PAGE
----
Hair's an idea

School festivals replace Halloween

School festivals replace Halloween

October 31, 2003|by PEPPER BALLARD

Getting ready for school Thursday was a hair-raising experience for Fountaindale School for the Arts and Academic Excellence third-grader Sophie Mott.

Her 12-year-old brother held her long light brown hair toward the ceiling, gelled her locks and stuffed bobby pins, sticks, moon stones and quarters into the straight-up strands.

Across Washington County, elementary school students celebrated wacky hair, careers, fall and harvests, but few partied in the name of Halloween, a holiday that's been disappearing from the school system over the past 10 years.


Sophie, 8, was getting ready for Crazy Hair Day, the brainchild of her school's principal, Donna Newcomer.

Newcomer said when she asked students at Hancock Elementary School a few years ago to create strange hairstyles, she found more children showed up with wierd 'dos than had donned costumes when asked to dress up around Halloween.

Newcomer said Halloween's association with devilish behavior has caused the school system to disassociate itself from the holiday.

"We can do a lot of fun things without the violent overtones," she said.

And children like Mott are perfectly content not dressing the part.

"I like it because all my friends can have fun looking at my hair and can have fun pulling stuff out of it," she said.

Maugansville Elementary School Principal Dale Garlitz said there were no plans for Halloween activities at the school Thursday, but his students did have an opportunity to dress up at a Parent Teacher Association evening "Harvest Party" a week or so earlier.

"If they wish to take part in Halloween activities then they can do it in their home environment," he said.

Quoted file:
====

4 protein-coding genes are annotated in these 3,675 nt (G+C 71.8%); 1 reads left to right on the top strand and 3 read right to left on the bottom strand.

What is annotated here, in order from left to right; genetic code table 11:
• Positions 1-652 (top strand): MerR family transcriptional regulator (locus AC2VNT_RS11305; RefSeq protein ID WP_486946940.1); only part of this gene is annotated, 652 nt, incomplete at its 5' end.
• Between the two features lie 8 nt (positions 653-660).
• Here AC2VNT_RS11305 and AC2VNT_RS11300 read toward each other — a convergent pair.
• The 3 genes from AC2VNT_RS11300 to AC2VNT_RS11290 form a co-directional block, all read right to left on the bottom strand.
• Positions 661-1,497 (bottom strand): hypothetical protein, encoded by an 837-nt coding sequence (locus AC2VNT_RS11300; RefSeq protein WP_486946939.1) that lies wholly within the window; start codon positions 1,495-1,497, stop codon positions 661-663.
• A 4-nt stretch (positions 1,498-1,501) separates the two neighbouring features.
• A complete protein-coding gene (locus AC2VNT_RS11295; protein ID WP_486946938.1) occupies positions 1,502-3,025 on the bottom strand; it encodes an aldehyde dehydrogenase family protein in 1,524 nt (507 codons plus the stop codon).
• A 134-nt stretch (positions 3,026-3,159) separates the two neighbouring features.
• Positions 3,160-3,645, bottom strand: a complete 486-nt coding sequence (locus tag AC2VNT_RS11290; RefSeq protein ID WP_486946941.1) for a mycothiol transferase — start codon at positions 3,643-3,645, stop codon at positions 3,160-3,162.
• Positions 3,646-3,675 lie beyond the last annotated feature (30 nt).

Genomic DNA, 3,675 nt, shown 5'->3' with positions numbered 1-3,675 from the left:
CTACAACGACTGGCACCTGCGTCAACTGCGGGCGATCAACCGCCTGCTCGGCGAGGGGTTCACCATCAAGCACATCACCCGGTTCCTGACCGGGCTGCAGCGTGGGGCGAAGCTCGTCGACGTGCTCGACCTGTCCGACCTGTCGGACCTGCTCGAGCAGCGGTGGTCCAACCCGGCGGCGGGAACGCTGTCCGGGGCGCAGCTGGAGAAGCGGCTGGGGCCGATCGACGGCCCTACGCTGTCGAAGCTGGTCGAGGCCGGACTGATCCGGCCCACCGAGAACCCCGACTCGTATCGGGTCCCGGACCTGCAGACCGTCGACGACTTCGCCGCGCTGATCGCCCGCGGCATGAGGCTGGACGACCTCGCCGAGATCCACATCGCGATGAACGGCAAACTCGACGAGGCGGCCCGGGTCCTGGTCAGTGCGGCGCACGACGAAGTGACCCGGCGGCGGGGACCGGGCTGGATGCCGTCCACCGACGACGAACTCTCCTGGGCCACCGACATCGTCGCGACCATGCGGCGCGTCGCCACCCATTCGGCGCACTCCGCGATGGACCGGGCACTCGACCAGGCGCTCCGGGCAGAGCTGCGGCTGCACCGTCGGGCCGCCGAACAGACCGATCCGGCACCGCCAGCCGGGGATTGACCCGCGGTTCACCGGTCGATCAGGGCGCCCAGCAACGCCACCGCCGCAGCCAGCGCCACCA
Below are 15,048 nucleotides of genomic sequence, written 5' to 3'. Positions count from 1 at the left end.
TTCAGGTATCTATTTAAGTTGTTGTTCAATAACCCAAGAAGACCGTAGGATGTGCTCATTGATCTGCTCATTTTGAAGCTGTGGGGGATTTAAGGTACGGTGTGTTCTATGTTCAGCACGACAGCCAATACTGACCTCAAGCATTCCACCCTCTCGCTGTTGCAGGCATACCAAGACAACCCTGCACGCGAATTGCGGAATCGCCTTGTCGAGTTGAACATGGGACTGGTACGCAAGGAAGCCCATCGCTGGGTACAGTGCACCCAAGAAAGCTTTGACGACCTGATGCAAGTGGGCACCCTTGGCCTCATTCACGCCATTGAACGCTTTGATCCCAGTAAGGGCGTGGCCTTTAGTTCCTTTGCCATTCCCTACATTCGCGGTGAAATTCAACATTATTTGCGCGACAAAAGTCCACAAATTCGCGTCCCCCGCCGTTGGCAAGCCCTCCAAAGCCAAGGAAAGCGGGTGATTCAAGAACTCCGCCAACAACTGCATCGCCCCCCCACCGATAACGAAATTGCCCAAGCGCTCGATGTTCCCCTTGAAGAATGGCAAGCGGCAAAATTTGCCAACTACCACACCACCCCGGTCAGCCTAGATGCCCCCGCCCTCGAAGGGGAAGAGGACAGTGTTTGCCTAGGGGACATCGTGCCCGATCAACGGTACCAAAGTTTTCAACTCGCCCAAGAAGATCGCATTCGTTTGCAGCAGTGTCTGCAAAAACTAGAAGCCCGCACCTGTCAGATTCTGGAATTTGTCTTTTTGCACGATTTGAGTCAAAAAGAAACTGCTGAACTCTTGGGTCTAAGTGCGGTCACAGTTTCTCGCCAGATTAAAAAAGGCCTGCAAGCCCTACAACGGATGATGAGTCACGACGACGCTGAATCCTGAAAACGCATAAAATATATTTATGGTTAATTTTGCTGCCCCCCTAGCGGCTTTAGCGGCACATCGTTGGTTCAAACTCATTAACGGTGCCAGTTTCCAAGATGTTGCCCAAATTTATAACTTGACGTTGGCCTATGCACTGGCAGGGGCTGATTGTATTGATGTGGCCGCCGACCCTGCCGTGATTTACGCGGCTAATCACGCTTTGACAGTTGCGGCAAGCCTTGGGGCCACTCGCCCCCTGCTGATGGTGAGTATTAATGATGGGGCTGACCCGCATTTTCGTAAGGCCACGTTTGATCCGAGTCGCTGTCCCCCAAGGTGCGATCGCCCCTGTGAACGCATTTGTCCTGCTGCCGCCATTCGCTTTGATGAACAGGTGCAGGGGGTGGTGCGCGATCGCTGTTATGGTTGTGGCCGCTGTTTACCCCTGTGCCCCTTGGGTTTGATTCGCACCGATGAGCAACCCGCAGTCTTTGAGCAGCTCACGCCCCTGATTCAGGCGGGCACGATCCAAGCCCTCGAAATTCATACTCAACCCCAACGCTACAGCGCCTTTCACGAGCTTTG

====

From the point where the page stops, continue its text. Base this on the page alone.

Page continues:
Students at Conococheague Elementary School celebrated Career Day on Thursday. They had the option of dressing as who they'd like to be when they get older, said the school's principal, Barbara Stouffer.

She said students learned about different careers, a lesson that is attached to the curriculum. Everything that happens in the school must be tied to the curriculum, she said.

"We have no Halloween activities. We don't have any part of the celebration of Halloween," she said.

Teachers don't keep students from drawing such scary symbols as jack-o'-lanterns, but the Halloween theme is not encouraged overall, she said.

Garlitz said, "We tend to stay away from calling it Halloween."

At a Fountaindale "harvest party," a third-grade class, most with their hair dyed, spiked or sprayed, munched on brownies and chips that were served on pumpkin- and black cat-decorated plates.

They watched "It's the Great Pumpkin, Charlie Brown." Students were told to compare and contrast the animated show to its book, which they read earlier in the week.

Schools are closed today, a professional day for teachers.

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